Today heralds a rare event with three of the team offering their thoughts on this Cooley exclusive to the Whisky Barrel. Rather than letting Phil who is well versed in all things Irish, especially Tayto crisps, or Mark who as Mr Smooth can handle any wordsmith duties, you’ve got me instead. The final option, the default, the last chance saloon or commonly referred to as the grumpy Scotsman in recent reviews by colleagues.
Except I’m not grumpy in the flesh believe it, or not. You won’t meet a more upbeat, positive and inspiring person. Yeah, ok, armed with a punk mean streak. However, even I struggle to find the levels of positivity that many exhibit when it comes to the realm of Irish whiskey. A booming sector by all accounts. Apparently, the fastest growing spirit market in the world currently with a biblical rise of 131% during the past 10 years. I suppose when you hit rock bottom there are only two ways to go and thankfully extinction wasn’t selected. Ireland without whiskey would be like Dalmore without artificial colouring or Monkey Shoulder minus overly positive reviews.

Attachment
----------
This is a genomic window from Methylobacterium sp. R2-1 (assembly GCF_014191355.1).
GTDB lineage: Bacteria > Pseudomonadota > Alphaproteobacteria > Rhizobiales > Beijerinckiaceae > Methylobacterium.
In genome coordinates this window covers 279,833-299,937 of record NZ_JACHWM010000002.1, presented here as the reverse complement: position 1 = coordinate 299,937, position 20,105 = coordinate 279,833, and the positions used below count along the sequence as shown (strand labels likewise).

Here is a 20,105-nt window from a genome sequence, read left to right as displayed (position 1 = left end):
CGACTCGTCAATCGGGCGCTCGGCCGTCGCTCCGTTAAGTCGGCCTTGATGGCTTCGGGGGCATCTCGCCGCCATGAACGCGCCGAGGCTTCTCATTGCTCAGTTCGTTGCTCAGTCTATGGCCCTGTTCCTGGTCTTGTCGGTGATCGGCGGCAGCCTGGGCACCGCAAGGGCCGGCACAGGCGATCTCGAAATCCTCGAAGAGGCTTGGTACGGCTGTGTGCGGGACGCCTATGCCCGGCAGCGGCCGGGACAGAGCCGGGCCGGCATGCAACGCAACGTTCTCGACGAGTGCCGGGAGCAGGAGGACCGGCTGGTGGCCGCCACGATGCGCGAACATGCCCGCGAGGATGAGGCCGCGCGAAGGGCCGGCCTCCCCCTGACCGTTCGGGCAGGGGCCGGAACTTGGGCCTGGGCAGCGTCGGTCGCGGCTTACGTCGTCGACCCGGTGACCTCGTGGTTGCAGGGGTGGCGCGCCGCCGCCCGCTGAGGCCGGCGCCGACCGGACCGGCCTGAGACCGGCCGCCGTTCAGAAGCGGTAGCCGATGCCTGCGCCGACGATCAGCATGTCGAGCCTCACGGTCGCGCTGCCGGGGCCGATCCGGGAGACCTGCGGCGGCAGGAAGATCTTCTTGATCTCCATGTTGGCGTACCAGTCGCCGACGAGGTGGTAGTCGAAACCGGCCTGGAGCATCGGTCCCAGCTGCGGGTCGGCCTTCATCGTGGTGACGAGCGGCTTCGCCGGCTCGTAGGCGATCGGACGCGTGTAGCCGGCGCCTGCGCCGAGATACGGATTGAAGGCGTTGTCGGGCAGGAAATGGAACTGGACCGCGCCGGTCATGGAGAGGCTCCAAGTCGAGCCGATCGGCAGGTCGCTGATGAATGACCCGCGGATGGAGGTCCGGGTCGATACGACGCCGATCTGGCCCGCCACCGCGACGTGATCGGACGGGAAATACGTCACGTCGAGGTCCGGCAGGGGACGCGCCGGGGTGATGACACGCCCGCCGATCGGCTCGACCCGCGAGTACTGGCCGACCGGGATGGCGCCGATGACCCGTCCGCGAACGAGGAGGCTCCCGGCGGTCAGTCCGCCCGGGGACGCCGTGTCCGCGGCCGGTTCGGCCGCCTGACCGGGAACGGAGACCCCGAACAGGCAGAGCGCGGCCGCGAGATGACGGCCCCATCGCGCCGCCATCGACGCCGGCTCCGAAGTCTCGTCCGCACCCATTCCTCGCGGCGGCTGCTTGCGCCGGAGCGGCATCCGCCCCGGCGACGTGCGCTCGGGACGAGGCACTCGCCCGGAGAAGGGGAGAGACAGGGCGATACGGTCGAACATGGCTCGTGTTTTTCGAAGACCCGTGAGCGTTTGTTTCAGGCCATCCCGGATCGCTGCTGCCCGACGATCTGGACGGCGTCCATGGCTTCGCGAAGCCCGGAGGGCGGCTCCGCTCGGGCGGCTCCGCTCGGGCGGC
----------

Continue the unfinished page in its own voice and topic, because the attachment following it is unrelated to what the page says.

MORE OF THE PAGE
Irish whiskey is back, alive and kicking, which is great because if you don’t know me personally, my father’s side is from Bushmills country and are big fans of the distillery in more ways than one. Imagine being Irish born and bred, or visiting your traditional pub abroad for a wee dram only to be told we’ve just got Scotch. That’s almost as bad as offering up bourbon, but thankfully not quite. Now, the Irish sector is galloping and to an onlooker such as myself, arguably trying to run before it can walk.
At MALT we’ve commented previously on the quagmire that is the Irish rulebook around whiskey. At times it seems liberating to have more freedom than the distilling heartland of Scotland. Then on the flipside, there are worrying practices. As with most situations in life, it is all about balance and communication.